An optional addition to the user interface is the ability of voice control, by using voice commands as input to the system. Speech recognition technology has recently evolved to the point of making this practical. Any input which could be done with the remote could also, perhaps more easily, be done with voice commands.

A remote control device is provided to make operating the system convenient for the home user. This remote comprises a set of buttons that allow selection of individual or predetermined groups of music, including random play. It will allow for a full alphabet as well as numeric input. It may also be used to control the addition of new music to the system from one or more of the audio inputs. The remote, although not shown in the figures, could also be used to display output from the system in addition to or instead of the alphanumeric display on the chassis.

The ability to capture real-time audio will now be described. To facilitate this operation, it may be desirable to have the system continually monitor, compress, and record up to a few minutes of musical data at all times. The user interface could be used to perform a variety of related tasks. By continuously storing this previously received audio input, this would allow a user, for example, to recognize a song that he or she would like to record, and initiate recording without losing the first few seconds of the song. After the song is completed and recording stopped, it would be desirable to review and manipulate the audio information, then save the new version to the storage system. For example, the song can be reviewed to determine the exact portion of the prerecorded audio information to be stored, as well as the precise determination of the end of the recording. In addition, it may be desirable to add a fade-in and fade-out at the beginning and end of the song, respectively, to avoid sharp transitions. It may be desirable to record radio broadcasts, so an AM/FM radio tuner could be integrated into the unit.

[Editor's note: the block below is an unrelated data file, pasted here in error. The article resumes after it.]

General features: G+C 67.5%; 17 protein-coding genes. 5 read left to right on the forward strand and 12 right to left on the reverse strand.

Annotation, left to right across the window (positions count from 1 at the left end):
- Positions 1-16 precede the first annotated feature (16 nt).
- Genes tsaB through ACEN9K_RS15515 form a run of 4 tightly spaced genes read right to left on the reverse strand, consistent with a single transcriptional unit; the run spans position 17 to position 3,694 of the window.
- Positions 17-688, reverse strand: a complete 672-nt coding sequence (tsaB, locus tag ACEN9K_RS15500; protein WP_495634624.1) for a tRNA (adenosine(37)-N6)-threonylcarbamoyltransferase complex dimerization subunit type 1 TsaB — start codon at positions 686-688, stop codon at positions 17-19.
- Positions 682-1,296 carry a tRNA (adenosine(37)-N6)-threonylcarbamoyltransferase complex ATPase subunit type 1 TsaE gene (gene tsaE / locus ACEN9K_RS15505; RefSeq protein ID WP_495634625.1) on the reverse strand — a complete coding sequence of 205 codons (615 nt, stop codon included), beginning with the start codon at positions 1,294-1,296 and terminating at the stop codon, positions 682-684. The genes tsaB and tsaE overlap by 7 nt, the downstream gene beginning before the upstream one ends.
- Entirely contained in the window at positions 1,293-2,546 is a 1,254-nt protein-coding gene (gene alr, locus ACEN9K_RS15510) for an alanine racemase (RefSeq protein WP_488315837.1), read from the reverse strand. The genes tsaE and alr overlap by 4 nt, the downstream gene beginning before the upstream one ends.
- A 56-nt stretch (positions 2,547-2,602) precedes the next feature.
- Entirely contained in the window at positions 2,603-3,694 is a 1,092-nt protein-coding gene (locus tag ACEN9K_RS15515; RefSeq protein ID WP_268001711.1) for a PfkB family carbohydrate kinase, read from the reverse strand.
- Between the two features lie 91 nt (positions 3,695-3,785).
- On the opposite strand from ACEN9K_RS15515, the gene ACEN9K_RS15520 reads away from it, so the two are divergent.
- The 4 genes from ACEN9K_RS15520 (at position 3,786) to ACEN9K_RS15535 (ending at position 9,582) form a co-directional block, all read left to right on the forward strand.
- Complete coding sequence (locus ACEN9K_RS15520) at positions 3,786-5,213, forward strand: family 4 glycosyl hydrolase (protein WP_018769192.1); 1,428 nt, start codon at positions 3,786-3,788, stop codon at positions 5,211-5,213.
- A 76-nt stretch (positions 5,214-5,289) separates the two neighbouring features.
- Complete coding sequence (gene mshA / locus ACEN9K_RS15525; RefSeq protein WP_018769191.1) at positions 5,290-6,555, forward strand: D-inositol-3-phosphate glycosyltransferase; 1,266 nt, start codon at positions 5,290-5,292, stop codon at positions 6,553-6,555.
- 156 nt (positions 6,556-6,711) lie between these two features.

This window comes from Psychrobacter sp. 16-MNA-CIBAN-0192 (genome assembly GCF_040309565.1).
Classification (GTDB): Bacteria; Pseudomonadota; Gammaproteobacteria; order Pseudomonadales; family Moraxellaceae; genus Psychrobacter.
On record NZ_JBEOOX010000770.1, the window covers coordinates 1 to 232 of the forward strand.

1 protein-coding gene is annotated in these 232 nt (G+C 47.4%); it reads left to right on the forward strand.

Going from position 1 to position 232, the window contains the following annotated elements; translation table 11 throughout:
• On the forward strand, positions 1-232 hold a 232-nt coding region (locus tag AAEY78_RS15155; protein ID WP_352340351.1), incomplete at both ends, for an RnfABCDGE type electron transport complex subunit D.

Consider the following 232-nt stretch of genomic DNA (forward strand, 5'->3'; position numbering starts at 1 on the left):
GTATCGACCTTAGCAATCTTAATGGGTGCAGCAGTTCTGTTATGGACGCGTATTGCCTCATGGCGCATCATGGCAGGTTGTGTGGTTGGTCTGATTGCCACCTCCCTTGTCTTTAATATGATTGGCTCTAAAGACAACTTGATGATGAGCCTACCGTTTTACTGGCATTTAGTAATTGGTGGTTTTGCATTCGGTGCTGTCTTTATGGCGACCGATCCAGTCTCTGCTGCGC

The system can be pre-programmed to record real-time audio information at future, scheduled dates and times as is typically provided on videocassette recorders.

A master song directory stores characteristic information about each song, such as composer, orchestra, soloist as well as the location of the music itself. For example, the disk may be segmented into a number of equal sized blocks, e.g. 4096 bytes each, and a linked list of such blocks can be used to access the file. This linked list, and other information necessary to managing the allocation of the disk system, such as the free block list, as well as the location of the various indexes, can be stored in a physical disk allocation record, also stored on disk.

A database of information is provided to enable rapid access to desired audio information from a variety of points of view. In its simplest form, this is simply contents directory, or a set of indexes, followed by a list of the songs pertaining to that index. Alternatively, a network or relational database may be used to provide many-to-many access for COMPOSER (e.g. Mozart), ORCHESTRA (e.g., London Symphony, Starland Vocal Band), CONDUCTOR (e.g., Neville Mariner), SOLOIST (e.g., Jean-Pierre Rampal, John Denver), CLASS OF MUSIC (rock, jazz, orchestral, 17th century strings, and the like), DISTRIBUTOR (e.g., MCA records, FM radio station KMFA). To facilitate the use with popular music, indexes and/or relational table can be made with terms familiar to that genre, such as SONGWRITER, ARTIST or PERFORMER, and BACKUP GROUP. In fact, any set of indexes or relational table may be used as desired by the user, for whatever purpose.